- 15 Non-Certified IT Skills Growing in Demand
- How 19 Tech Titans Target Healthcare
- Twitter Suffering From Growing Pains (and Facebook Comparisons)
- Agile Comes to Data Integration
PC World - Want to hack someone else's Amazon, Facebook, Twitter or Windows Live account in just one click? A Firefox extension called Firesheep claims you can by hijacking a person's current user session over an open Wi-Fi connection.
I tested the extension out and to my horror it works as advertized - almost that is.
Firesheep was created by Seattle-based software developer Eric Butler who said he created the extension to highlight the security risks associated with session hijacking, also known as sidejacking.
Firesheep targets 26 online services, and includes many popular online services such as Amazon, Facebook, Foursquare, Google, The New York Times, Twitter, Windows Live, Wordpress and Yahoo. The extension is also customizable allowing a hacker to target other Websites not listed by Firesheep.
While Firesheep sounds scary (and once again highlights the security concerns of using open Wi-Fi) the new Firefox extension is not as frightening as it sounds.
How Firesheep works
Firesheep is basically a packet sniffer that can analyze all the unencrypted Web traffic on an open Wi-Fi connection between a Wi-Fi router and the personal computers on the same network. The extension waits for someone to log in to any of the 26 sites listed in Firesheep's database. When you log in to Amazon, for example, your browser's Amazon-specific cookie communicates with the site and contains personally identifying information such as your user name and an Amazon session number ID.
As your browser swaps cookie information back and forth with the Website a third party can hijack that communication and capture info including your user name and session ID. Typically, the cookie will not contain your password. But even without your password, the fact that Firesheep has snagged your session cookie means that a hacker can, at least in theory, access your account and gain virtually unrestricted access. If the hacker got your Yahoo Mail cookie they could send an e-mail, if it was Facebook they may be able to post a message and so on. Any operations that require your password, however, such as accessing your credit card information on Amazon should not be possible using Firesheep.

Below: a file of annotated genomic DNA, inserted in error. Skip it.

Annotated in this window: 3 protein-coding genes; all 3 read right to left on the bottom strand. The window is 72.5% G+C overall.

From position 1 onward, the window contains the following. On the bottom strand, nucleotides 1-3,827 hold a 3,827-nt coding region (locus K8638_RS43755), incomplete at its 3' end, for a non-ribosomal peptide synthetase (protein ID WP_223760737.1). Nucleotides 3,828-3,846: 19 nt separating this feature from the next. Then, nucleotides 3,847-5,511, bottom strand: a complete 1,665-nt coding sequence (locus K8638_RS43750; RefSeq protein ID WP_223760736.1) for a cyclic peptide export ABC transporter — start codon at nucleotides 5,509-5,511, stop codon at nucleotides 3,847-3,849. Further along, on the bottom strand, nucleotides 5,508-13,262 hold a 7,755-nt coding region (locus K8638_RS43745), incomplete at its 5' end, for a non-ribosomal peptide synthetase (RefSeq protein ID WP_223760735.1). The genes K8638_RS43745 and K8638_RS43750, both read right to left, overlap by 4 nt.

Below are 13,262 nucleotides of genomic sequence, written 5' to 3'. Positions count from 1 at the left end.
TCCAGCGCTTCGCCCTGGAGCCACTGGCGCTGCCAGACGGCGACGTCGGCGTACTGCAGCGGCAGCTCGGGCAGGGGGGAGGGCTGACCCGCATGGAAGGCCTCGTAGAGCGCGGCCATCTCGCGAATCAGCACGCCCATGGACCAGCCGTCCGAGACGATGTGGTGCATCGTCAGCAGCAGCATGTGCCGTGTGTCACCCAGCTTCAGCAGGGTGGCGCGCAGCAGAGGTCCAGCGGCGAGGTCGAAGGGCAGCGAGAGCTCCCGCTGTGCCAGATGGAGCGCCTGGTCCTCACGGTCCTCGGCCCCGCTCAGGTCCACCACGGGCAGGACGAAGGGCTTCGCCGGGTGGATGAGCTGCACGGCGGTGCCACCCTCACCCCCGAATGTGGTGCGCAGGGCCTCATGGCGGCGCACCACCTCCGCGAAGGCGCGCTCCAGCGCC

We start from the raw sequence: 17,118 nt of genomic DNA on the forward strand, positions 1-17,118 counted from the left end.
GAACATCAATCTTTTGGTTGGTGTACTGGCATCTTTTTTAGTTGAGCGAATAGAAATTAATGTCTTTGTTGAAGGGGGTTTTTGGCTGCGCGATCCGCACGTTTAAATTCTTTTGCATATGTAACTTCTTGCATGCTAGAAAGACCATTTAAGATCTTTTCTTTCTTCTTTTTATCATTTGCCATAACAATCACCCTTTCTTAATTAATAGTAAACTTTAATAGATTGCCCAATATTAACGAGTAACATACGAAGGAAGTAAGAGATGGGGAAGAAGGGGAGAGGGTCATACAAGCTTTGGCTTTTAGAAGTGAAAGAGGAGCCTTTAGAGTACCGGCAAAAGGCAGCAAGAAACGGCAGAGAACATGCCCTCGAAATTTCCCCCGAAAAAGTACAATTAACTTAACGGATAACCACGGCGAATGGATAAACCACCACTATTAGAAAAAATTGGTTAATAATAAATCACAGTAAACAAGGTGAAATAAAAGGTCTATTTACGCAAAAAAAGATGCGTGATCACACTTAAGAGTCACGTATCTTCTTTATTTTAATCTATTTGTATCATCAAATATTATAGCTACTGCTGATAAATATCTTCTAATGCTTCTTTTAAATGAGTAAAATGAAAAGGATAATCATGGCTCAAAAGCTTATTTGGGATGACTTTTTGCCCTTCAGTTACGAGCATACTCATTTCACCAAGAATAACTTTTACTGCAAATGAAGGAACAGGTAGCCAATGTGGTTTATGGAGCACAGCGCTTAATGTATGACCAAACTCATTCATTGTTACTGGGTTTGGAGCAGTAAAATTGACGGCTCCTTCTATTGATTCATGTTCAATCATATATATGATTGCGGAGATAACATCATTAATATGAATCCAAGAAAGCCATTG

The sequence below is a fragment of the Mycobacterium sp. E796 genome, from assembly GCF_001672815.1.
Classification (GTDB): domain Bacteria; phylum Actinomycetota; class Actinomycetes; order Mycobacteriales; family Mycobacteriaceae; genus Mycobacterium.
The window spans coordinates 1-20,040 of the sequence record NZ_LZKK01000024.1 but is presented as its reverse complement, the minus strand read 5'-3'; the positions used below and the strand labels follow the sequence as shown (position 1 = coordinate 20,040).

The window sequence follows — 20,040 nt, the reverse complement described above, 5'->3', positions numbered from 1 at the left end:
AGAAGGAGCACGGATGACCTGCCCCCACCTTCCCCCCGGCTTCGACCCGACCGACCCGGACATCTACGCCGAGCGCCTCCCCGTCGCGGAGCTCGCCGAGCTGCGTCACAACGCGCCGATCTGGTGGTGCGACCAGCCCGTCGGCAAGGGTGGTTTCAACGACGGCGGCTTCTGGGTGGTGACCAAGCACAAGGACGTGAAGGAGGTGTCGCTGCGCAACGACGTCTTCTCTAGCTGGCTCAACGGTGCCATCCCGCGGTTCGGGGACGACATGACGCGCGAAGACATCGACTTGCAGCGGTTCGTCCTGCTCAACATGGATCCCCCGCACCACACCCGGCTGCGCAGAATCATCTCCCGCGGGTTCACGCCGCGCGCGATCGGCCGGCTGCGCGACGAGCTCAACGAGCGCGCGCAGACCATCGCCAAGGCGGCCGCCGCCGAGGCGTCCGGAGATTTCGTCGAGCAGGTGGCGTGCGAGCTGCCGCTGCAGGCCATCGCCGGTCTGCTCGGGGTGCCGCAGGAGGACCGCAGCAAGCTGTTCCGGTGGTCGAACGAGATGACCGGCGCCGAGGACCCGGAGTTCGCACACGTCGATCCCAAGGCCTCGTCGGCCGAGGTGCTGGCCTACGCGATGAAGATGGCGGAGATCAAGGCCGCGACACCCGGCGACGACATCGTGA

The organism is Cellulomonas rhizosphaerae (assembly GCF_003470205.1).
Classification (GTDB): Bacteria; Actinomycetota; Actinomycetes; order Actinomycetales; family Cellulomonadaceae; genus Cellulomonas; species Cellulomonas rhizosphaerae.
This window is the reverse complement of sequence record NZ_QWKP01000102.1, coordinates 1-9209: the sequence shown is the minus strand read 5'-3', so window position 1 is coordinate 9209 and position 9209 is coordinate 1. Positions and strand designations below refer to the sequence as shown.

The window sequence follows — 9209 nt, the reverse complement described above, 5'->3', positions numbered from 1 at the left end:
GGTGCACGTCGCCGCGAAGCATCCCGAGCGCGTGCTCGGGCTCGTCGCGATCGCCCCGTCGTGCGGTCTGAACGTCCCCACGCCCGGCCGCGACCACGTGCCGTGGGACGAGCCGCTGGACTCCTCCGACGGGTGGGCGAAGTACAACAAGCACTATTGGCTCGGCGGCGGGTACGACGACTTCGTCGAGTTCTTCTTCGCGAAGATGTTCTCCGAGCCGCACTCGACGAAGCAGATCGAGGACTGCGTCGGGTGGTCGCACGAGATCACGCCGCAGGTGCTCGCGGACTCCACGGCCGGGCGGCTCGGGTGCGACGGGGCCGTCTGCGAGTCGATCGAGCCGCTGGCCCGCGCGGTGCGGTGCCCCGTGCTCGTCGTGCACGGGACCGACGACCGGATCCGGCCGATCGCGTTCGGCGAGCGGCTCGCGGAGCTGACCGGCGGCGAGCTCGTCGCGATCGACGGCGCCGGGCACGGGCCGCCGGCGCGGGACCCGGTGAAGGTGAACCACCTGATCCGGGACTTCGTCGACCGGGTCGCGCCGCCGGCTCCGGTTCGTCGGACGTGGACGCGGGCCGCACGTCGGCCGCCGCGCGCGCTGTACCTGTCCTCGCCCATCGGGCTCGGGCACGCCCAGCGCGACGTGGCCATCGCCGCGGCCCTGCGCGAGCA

Firesheep put to the test
Since I wasn't close to a public Wi-Fi hotspot today, I tested Firesheep on my own home network using Firefox 3.6 for Mac OS X. The problem is I use WPA2 encryption at home, a Wi-Fi security standard that encrypts all user traffic going between your PC and the router. So the only way I could test Firesheep was on my own machine, which I did by browsing on both Firefox and Chrome.
To get started I installed Firesheep on Firefox, and then opened it up by clicking on View>Sidebars>Firesheep. I then saw a blank sidebar with a button at the top that said "Start Capturing." Once I clicked the button to start snooping, the extension asked for my computer's master password so that the extension could access and make changes to my machine. Needless to say, this is not something I would recommend you try on your own computer. After the sidebar was working it started grabbing user IDs as promised for sites I logged in to including Amazon, Facebook, Google and The New York Times. Firesheep was able to grab my user name and profile photo (when available) and then display each account in the sidebar.
Originally published on www.pcworld.com. Click here to read the original story.